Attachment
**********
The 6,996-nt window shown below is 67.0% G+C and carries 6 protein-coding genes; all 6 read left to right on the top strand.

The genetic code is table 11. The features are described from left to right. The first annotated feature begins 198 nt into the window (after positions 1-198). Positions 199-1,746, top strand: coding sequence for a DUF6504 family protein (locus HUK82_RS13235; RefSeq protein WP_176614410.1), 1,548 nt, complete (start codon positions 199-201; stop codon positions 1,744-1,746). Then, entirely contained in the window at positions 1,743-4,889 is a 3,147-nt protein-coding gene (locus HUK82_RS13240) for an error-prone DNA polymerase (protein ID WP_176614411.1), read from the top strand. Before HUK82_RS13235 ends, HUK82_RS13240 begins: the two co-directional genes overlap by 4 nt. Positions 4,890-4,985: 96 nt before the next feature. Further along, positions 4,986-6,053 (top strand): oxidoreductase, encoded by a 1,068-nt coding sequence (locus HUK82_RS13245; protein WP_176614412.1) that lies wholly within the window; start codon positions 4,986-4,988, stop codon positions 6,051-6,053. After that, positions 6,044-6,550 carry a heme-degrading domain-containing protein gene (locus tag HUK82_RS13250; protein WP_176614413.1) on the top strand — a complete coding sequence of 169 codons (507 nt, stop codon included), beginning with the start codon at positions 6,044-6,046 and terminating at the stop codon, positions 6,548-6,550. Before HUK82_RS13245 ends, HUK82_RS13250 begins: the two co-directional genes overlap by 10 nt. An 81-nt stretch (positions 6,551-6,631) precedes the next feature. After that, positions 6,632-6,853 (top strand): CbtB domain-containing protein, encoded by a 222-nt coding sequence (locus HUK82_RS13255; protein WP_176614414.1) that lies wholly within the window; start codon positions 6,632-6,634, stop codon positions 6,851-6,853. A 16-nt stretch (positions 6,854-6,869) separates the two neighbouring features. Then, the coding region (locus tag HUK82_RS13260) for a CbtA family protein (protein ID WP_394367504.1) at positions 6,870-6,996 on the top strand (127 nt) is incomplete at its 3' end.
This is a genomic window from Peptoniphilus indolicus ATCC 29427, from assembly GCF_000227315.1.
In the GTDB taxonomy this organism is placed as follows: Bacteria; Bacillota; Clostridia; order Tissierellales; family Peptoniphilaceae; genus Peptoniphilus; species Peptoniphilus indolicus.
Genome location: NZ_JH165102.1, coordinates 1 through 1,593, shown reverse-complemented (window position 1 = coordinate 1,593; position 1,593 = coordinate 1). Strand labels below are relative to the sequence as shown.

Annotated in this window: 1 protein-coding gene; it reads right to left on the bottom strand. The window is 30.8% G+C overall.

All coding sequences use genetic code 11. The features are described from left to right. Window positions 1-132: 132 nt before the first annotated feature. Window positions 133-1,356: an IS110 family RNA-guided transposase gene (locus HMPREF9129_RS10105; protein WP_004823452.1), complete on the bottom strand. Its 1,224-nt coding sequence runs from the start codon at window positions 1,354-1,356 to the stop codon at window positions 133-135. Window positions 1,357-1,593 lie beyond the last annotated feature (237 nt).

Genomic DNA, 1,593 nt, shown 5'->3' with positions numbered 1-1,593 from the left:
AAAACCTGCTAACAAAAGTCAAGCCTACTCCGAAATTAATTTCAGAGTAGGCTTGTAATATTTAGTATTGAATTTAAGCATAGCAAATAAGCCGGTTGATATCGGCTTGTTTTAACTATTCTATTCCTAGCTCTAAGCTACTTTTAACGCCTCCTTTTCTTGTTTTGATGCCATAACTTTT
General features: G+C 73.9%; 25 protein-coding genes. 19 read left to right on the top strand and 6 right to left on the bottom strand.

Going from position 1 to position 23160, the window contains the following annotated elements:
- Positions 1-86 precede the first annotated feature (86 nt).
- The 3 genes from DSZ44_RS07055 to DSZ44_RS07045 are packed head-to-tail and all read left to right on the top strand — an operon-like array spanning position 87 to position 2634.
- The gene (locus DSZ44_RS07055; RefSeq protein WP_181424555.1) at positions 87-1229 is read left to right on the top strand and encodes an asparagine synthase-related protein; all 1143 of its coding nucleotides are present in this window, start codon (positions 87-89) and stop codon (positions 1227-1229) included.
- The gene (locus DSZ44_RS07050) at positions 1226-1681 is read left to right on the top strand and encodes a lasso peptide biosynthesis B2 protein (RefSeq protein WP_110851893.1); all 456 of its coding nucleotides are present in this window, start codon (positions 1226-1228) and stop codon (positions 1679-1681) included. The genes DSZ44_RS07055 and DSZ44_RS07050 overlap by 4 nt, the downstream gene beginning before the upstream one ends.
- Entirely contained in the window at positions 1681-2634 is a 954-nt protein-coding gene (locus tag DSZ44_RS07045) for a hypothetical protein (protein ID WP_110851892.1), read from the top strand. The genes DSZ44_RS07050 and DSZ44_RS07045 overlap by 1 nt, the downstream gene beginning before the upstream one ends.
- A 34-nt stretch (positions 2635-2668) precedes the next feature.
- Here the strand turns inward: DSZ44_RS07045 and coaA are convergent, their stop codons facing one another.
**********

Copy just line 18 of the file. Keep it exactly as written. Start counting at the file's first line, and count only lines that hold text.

- Here the strand turns inward: DSZ44_RS07045 and coaA are convergent, their stop codons facing one another.